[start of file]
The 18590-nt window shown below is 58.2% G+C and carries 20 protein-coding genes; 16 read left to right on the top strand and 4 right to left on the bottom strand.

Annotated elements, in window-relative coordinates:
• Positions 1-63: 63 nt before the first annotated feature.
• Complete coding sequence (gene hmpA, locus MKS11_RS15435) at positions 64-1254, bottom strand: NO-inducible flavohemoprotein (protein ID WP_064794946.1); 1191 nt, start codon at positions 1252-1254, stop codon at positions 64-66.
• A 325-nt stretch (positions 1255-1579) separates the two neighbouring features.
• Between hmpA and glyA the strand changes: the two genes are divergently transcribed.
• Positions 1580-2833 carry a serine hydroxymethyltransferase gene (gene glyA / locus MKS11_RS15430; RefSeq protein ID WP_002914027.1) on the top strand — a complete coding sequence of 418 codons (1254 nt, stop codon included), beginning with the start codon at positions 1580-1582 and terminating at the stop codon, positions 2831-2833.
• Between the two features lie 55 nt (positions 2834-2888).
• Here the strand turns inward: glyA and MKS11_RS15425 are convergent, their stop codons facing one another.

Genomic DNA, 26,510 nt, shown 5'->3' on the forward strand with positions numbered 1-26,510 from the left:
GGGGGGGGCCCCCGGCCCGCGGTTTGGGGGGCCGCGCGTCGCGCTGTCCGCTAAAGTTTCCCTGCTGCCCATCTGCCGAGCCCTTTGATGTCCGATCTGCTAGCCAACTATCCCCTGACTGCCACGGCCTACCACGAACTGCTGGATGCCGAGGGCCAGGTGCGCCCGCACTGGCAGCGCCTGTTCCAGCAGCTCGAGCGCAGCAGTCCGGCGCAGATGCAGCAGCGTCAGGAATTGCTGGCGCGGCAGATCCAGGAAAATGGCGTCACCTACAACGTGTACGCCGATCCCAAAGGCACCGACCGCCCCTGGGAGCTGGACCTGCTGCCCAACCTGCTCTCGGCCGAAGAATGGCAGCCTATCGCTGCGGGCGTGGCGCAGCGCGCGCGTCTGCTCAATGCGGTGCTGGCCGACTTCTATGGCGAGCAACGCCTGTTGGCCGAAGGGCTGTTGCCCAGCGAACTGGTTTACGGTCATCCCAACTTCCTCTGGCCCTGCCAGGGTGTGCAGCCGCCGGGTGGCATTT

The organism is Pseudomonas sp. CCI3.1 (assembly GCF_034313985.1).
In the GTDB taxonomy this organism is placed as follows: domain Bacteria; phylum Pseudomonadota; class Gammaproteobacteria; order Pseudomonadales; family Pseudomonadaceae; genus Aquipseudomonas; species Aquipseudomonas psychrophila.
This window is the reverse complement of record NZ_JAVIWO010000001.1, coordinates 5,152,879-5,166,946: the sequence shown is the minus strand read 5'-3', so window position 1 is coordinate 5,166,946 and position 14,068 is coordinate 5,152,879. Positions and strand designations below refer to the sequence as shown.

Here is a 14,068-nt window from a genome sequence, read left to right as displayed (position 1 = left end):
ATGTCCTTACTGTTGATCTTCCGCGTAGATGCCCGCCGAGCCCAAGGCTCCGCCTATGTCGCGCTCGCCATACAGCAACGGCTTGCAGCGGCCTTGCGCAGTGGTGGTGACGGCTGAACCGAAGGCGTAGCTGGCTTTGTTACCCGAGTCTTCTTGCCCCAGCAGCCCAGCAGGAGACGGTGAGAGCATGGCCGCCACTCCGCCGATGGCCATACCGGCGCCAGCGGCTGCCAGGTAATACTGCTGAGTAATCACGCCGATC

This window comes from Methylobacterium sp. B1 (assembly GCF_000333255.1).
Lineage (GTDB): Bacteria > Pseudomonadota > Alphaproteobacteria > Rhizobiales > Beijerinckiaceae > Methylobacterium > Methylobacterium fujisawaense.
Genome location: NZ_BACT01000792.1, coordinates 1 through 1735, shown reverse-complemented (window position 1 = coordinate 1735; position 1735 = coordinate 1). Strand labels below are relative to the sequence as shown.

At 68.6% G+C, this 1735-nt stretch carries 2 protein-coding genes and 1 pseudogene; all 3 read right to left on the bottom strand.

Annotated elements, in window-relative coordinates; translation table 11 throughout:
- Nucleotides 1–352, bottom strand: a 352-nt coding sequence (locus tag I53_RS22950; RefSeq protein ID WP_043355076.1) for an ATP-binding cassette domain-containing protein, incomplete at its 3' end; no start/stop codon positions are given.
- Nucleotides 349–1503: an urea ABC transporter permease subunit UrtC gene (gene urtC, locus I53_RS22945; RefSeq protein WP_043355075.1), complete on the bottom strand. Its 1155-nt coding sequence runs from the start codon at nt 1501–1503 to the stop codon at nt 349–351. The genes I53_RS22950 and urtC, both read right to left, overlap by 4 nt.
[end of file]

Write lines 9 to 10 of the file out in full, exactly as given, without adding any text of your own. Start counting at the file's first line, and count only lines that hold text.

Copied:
• Here the strand turns inward: glyA and MKS11_RS15425 are convergent, their stop codons facing one another.

Genomic DNA, 26,510 nt, shown 5'->3' on the forward strand with positions numbered 1-26,510 from the left: